happy, not happy patientThis question is a tantalizing, but kinda-easy, riddle. How can the largest retail operation in the US have no stores? The answer, of course, is that the Internet (and online shopping) has given us Amazon.com. And, by market value, it’s bigger than Walmart.

But Amazon and other online shopping centers have a high-priority need to remain connected with the customers they never see or meet, and to earn their loyalty, repeat business and referrals from a distance. Here’s a small but effective technique that transfers from their retail playbook to healthcare.

You can “borrow” this easy and quick technique today. Use it to gauge and grow a positive patient experience and to inspire positive patient reviews.

“Borrow” this easy technique from online retailers. Adapt it for a positive patient experience… Click To Tweet

The HAPPY or NOT HAPPY card…

Products purchased online often have a small note enclosed that asks the most fundamental consumer survey questions: Happy? (or) Not Happy? Plus, it provides instructions about what to do in either case. One side of the card reads:

HAPPY? We’re just happy that you’re happy. If you don’t know how to express your newfound joy, we’ve got a few suggestions…

  • Tell your friends and family.
  • Share your experience by writing a review on ___ (site and address).
  • Connect with us via our website [address], Facebook, Twitter and Google+.

NOT HAPPY? Our friendly customer service team will work hard to put a smile back on your face. Here’s how we can connect:

  • 1-800 Phone number with hours of operation.
  • Email address for support.
  • Link from website.

A healthcare provider’s office has the additional benefit of asking for “Happy / Not Happy” patient feedback in person and in the office (while the experience is fresh and motivation to act is high.)

  1. Designate one or more people to be responsible, and make this a regular routine in the office.
  2. Ask each patient, personally and directly: Happy? Not Happy?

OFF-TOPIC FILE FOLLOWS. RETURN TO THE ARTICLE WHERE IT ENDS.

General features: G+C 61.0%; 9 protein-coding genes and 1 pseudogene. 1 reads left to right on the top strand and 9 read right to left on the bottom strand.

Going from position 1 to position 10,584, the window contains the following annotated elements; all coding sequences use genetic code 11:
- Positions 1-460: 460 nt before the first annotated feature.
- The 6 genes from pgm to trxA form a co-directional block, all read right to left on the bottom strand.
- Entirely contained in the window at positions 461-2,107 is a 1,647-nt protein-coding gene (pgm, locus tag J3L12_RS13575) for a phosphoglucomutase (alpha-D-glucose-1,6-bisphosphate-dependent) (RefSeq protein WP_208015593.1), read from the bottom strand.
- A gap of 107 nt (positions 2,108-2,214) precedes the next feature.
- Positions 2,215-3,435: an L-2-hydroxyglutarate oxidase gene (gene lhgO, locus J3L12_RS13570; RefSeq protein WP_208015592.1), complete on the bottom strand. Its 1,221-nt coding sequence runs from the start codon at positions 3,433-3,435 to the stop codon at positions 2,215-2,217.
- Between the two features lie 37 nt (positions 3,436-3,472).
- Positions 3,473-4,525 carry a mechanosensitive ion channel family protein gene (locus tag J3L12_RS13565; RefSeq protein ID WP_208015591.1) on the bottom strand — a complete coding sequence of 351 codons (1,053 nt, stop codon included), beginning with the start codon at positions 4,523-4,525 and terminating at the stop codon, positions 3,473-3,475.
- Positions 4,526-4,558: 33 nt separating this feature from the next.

3. Provide everyone with an index size card, printed two-sided, with the instructions.
  4. If they are not happy, you have an immediate opportunity to address the problem and turn “Not Happy” into “Happy.” (Then refer to the HAPPY instructions.)

Why this works…

Patients who you have helped are generally pleased to be asked, and are receptive to making a positive online review. But the common stumbling blocks are that:

  • Unhappy patients often don’t say anything; you never hear their concerns or have an opportunity to rectify. They quietly disappear forever;
  • Happy patients do not know how or where (or don’t remember) to go online to provide a review. The majority of physician reviews are positive, by the way, but the printed card, with the URL link/address, reminds and instructs.

For related reading, click through to The Paradox of Disappearing Patients and What Doctors Can Learn From Unhappy Patients.

Kathy Gaughran

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Kathy Roy Gaughran
In her career, Kathy has helped over 4,000 clients all over North America achieve their growth goals. As an award-winning strategic marketing planner, Kathy has been involved in both the high level strategies required for long-term sustainability, plus the tactical execution used to accomplish day-to-day successes.
Kathy Roy Gaughran
Kathy Roy Gaughran


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